Massachusetts Sen. Elizabeth WarrenElizabeth WarrenGovernment Accountability Office will review Mar-a-Lago security procedures Dems debate working with GOP on consumer bureau revamp Overnight Finance: Trump stock slump | GOP looks to tax bill for lifeline | Trump repeals 'blacklisting rule' | Dem wants ethics probe into Treasury secretary MORE was paid more than a half-million dollar advance for her new book, according to financial disclosure forms.
The Democratic lawmaker and rock star of the left was paid $525,000 for the rights to A Fighting Chance, which she has been touring the country to promote for publisher Henry Holt and Co.
The payment adds to the wealth of the Democratic lawmaker, who has a personal fortune that totals at least $3.66 million, including two investment accounts each valued at more than $1 million each.
The release of the book has spurred fresh speculation that Warren could mount a run for the president in 2016 — speculation she’s swatting down by skipping swing states such as Iowa, South Carolina and New Hampshire on the promotional circuit.
Since beginning the book tour, Warren has been asked several times whether she is considering a run for the White House.
"I'm not running for president," she told CBS correspondent Mark Strassmann in April.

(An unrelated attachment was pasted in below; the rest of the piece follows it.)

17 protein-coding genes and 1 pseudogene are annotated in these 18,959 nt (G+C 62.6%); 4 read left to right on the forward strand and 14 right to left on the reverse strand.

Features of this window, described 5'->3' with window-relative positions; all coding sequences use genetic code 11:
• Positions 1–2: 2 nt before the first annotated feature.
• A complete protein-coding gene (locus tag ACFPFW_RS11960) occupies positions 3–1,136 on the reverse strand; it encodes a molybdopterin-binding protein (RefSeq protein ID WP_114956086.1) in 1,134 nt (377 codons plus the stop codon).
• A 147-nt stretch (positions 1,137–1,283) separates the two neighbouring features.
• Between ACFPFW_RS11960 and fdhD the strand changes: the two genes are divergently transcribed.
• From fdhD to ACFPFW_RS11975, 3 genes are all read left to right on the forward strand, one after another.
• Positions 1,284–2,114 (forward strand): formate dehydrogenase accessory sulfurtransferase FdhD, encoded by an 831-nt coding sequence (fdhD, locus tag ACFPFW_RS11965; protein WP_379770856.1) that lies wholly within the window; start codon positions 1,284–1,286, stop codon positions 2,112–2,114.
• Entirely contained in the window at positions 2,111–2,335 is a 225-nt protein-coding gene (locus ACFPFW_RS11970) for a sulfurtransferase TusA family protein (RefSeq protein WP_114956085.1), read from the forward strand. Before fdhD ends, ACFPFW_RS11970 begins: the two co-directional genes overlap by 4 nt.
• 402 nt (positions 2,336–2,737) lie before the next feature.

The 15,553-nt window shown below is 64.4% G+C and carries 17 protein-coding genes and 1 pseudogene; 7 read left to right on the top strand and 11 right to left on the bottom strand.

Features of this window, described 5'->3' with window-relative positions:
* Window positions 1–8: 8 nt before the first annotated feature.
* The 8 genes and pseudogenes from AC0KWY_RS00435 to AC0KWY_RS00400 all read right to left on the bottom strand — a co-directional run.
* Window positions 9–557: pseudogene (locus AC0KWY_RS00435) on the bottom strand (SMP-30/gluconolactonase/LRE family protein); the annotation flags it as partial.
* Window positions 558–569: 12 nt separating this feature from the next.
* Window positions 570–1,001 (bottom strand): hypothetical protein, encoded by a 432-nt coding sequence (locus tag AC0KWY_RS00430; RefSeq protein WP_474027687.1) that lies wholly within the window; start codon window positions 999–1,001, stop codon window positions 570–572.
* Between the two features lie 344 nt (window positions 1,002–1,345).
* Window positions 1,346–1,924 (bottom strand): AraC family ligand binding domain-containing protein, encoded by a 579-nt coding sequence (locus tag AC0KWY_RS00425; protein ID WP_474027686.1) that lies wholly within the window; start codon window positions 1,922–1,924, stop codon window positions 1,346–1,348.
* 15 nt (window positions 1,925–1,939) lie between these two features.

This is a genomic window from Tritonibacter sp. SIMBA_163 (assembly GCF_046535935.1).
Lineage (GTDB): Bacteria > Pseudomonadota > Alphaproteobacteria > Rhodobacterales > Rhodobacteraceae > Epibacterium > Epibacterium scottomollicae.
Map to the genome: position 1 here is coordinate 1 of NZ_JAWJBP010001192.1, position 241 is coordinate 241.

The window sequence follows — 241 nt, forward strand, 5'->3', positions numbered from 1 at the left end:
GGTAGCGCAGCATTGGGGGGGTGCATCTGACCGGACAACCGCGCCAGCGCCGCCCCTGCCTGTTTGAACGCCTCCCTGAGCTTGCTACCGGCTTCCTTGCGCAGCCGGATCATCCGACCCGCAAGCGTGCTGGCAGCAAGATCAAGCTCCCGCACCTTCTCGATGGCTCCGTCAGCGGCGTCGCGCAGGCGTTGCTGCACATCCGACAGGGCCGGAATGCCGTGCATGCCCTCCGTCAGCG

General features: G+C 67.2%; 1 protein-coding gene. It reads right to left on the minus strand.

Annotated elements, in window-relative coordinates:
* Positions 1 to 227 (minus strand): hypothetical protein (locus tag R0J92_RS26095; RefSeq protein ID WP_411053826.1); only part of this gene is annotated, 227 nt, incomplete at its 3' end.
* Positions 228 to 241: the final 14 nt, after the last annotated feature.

"So, there's no way you're going to run in 2016?" he pressed her.
"I'm not running for president. You can ask it lots of different ways," she replied.
The disclosure forms also show Warren has earned more than $60,500 in royalties for seven textbooks she wrote or to which she contributed between 1985 and 2000.
Warren was a professor at Harvard University before entering politics.
The senator’s personal wealth is modest by the standards of the Senate, where many members amassed millions in business before entering politics.
Overall, Warren’s minimum net worth decreased by more than $200,000 in 2013, though she did finally pay off her final debt — valued last year at $15,000 to $50,000 — to Harvard University. She also took out the “education loan” in 1996 while working at Harvard Law School.